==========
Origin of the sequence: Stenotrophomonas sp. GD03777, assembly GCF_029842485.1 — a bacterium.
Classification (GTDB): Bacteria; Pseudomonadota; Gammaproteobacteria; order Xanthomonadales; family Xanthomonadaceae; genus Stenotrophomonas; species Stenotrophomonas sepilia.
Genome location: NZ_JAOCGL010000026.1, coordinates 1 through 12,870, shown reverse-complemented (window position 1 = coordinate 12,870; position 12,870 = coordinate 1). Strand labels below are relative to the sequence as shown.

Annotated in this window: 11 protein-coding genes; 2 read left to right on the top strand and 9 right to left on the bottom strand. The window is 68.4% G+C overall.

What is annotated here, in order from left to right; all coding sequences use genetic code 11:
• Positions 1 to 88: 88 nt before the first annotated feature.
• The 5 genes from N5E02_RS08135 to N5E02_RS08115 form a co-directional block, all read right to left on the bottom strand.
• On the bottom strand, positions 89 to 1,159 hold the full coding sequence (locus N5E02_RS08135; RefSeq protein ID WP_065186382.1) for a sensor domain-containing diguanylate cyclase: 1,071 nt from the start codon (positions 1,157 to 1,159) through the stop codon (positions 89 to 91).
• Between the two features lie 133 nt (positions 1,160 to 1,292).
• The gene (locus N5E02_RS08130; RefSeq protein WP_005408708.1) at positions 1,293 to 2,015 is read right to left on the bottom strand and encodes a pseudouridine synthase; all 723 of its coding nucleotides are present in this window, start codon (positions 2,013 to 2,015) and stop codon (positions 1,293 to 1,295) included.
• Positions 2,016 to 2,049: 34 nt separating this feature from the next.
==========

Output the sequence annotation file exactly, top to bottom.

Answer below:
Origin of the sequence: Stenotrophomonas sp. GD03777, assembly GCF_029842485.1 — a bacterium.
Classification (GTDB): Bacteria; Pseudomonadota; Gammaproteobacteria; order Xanthomonadales; family Xanthomonadaceae; genus Stenotrophomonas; species Stenotrophomonas sepilia.
Genome location: NZ_JAOCGL010000026.1, coordinates 1 through 12,870, shown reverse-complemented (window position 1 = coordinate 12,870; position 12,870 = coordinate 1). Strand labels below are relative to the sequence as shown.

Annotated in this window: 11 protein-coding genes; 2 read left to right on the top strand and 9 right to left on the bottom strand. The window is 68.4% G+C overall.

What is annotated here, in order from left to right; all coding sequences use genetic code 11:
• Positions 1 to 88: 88 nt before the first annotated feature.
• The 5 genes from N5E02_RS08135 to N5E02_RS08115 form a co-directional block, all read right to left on the bottom strand.
• On the bottom strand, positions 89 to 1,159 hold the full coding sequence (locus N5E02_RS08135; RefSeq protein ID WP_065186382.1) for a sensor domain-containing diguanylate cyclase: 1,071 nt from the start codon (positions 1,157 to 1,159) through the stop codon (positions 89 to 91).
• Between the two features lie 133 nt (positions 1,160 to 1,292).
• The gene (locus N5E02_RS08130; RefSeq protein WP_005408708.1) at positions 1,293 to 2,015 is read right to left on the bottom strand and encodes a pseudouridine synthase; all 723 of its coding nucleotides are present in this window, start codon (positions 2,013 to 2,015) and stop codon (positions 1,293 to 1,295) included.
• Positions 2,016 to 2,049: 34 nt separating this feature from the next.